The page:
In August 2017, a metal detectorist came across this wonderful find in the Worcestershire countryside. It is a silver gilt incomplete pendant with Charles I on one side and a crowned shield of Great Britain (i.e. the Stuart Coat of Arms) on the other. It was reported to the Portable Antiquities Scheme and declared as treasure by the coroner.
A few years later and Worcester City Museums are now the proud owner of the artefact. This pendant was a way of showing your personal declaration of loyalty to the monarch. Other items such as buttons and badges were also commissioned and worn for this purpose. They would have been worn in the 17th century, up to 1660 when the crown was restored back to the monarchy.
Although there are other examples from around the country, not many have been found in this county, despite our Civil War heritage. Some versions combined the personal arms on one side with the owner’s initials on the other indicating their royal allegiance.
Museums Worcestershire would like to thank the generosity and continued support of The Commandery Members who have enabled us to acquire this wonderful object for the museum collection.
Museums Worcestershire has collaborated with Birmingham Museums Trust since 1997 to host the British Museum’s Portable Antiquities Scheme. The Scheme was set up to record archaeological artefacts and coins discovered by the public, whether they were using a metal detector, gardening, walking across fields or playing in the mud. In the past 21 years the Scheme has recorded over 15,000 finds from Worcestershire, dating from the Stone Age through to the Post Medieval period. These finds can be viewed at www.finds.org.uk.
One find recently recorded is a miniature axe found near Earl’s Croome, dating to the late Iron Age to Roman period (about 100 BC to AD 200). The axe is made of bronze and measures 28mm long and 18mm wide. It is not certain what these miniature axes were used for, whether they were toys or apprentice pieces, but the most likely interpretation is that they were used as a ritual object. Examples have been found on Roman temple sites, for example in Baldock, Hertfordshire, but there is no evidence of a temple in Earl’s Croome. What this axe was doing in Earl’s Croome remains a mystery, but it could be as simple as a Roman soldier dropping it as they marched through the parish to reach their fort in the Welsh Marches 2,000 years ago.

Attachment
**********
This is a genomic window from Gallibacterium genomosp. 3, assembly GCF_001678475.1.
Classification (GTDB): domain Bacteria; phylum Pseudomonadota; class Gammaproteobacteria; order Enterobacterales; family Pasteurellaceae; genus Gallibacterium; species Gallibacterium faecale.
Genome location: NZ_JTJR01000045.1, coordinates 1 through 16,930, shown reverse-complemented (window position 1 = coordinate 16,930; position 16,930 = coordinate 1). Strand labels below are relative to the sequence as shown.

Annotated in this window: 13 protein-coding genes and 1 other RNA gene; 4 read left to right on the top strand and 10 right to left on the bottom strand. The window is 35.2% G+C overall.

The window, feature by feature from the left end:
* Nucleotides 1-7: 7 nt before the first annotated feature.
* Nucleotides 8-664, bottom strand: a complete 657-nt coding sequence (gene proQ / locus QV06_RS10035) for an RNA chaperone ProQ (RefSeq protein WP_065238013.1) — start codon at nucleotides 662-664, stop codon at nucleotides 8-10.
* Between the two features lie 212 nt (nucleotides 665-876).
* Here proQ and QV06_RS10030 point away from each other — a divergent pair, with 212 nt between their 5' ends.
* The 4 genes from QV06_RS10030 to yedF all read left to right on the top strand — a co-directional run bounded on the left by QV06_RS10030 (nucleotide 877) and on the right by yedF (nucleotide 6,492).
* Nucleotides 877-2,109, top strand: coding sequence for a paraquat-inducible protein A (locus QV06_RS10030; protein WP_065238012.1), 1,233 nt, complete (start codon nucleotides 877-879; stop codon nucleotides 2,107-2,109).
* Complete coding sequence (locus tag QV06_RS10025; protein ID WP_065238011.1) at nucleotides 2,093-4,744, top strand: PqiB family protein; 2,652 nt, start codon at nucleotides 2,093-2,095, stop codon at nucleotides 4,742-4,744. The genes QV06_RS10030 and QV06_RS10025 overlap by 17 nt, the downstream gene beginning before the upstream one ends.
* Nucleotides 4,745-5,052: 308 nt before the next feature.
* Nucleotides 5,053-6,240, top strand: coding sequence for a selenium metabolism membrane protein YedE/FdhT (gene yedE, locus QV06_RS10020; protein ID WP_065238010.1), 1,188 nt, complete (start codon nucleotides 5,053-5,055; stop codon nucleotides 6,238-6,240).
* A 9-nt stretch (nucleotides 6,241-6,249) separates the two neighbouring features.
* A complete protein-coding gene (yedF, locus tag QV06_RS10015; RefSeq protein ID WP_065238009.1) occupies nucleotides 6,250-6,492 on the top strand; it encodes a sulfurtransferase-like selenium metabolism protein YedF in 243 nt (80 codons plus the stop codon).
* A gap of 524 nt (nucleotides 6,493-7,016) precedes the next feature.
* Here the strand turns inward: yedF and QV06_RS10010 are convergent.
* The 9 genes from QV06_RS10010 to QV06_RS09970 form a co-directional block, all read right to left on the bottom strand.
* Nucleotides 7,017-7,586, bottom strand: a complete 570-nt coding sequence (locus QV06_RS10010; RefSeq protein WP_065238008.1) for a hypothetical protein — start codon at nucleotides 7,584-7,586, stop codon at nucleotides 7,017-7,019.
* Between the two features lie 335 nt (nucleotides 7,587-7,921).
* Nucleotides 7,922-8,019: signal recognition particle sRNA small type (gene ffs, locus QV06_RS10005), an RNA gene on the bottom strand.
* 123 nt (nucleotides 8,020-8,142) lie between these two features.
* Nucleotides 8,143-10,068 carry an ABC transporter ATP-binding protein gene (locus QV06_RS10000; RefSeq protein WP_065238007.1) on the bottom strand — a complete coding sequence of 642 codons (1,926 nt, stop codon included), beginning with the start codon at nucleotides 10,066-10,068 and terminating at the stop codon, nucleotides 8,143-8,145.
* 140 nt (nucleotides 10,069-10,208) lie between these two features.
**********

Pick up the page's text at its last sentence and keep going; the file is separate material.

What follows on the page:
If you are lucky enough to find buried treasure you could you add more pieces to the jigsaw by recording your finds with the Portable Antiquities Scheme.
Senior Finds Liaison Officer – Portable Antiquities Scheme
Tickenhill Manor in Bewdley was once the home of James and Alice Parker. The Parkers were keen historians and for many years had been collecting “every sort of variety of relic so long as it appertained to Worcestershire”. In the 1930s they began to show these objects as a ‘folk museum’ at their own home. Over 30 years they amassed a collection of around 30 tons of objects and were attracting up to 2000 visitors a year. This collection became the founding collection of Worcestershire County Museum in the 1960s.
Few people are aware, however, that a royal palace once stood on the site of Tickenhill Manor; a Tudor palace, built by Henry VII for his eldest son and heir, Prince Arthur. Arthur married Catherine of Aragon in the chapel at Tickenhill Palace at the tender age of 12 in 1499. The palace was built for royalty and furnished accordingly. Two candlesticks, now in Worcester City’s collection were excavated from the grounds there. They are fifteenth/sixteenth century in date and once lit the halls of this royal palace. In common with most metal candlesticks of this date they are made of brass, now tarnished by many years buried underground and would, most likely, have held wax candles.
Just three years after his marriage to Catherine of Aragon, Arthur died and the course of English history was changed forever. His younger brother became Henry VIII and with him came the foundation of the Church of England and the reformation. Arthur’s body was taken to the chapel at Tickenhill and then on to Worcester Cathedral where he lies today. In time, the Palace became home to Henry VIIIs daughters, Mary and Elizabeth and later hosted Charles II who wrote from there to Prince Rupert, urging him to relieve York, leading to the Battle of Marston Moor. Despite this royal pedigree, some 350 years later, Tickenhill Palace is all but forgotten.